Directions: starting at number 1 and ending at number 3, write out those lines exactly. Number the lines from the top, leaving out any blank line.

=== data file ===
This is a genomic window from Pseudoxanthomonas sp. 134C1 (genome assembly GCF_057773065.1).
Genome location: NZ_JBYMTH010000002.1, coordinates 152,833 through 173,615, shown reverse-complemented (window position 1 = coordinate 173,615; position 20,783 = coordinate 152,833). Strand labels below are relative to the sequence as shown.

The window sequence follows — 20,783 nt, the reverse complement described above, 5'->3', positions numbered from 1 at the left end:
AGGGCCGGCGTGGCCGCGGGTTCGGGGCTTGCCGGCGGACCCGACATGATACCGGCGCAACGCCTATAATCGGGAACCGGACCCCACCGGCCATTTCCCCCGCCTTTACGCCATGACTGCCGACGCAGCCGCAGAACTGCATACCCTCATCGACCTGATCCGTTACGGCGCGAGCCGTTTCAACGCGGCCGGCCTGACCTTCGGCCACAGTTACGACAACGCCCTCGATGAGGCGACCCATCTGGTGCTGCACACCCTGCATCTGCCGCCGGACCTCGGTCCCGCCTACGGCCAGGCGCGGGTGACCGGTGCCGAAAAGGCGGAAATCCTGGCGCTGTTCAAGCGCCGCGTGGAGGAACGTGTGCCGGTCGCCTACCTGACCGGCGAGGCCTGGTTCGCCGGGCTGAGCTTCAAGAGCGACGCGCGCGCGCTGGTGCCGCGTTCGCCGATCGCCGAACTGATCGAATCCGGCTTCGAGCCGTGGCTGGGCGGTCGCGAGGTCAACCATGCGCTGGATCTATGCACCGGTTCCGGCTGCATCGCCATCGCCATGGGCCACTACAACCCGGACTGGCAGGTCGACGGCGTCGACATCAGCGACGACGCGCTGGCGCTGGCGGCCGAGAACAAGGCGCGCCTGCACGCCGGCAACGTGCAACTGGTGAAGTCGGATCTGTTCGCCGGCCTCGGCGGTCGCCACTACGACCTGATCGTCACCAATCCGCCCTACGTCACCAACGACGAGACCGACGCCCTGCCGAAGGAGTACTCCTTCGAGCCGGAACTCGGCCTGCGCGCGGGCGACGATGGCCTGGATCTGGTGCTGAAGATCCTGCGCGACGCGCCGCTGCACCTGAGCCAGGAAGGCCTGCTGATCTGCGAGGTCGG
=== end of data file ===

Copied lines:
This is a genomic window from Pseudoxanthomonas sp. 134C1 (genome assembly GCF_057773065.1).
Genome location: NZ_JBYMTH010000002.1, coordinates 152,833 through 173,615, shown reverse-complemented (window position 1 = coordinate 173,615; position 20,783 = coordinate 152,833). Strand labels below are relative to the sequence as shown.

The window sequence follows — 20,783 nt, the reverse complement described above, 5'->3', positions numbered from 1 at the left end: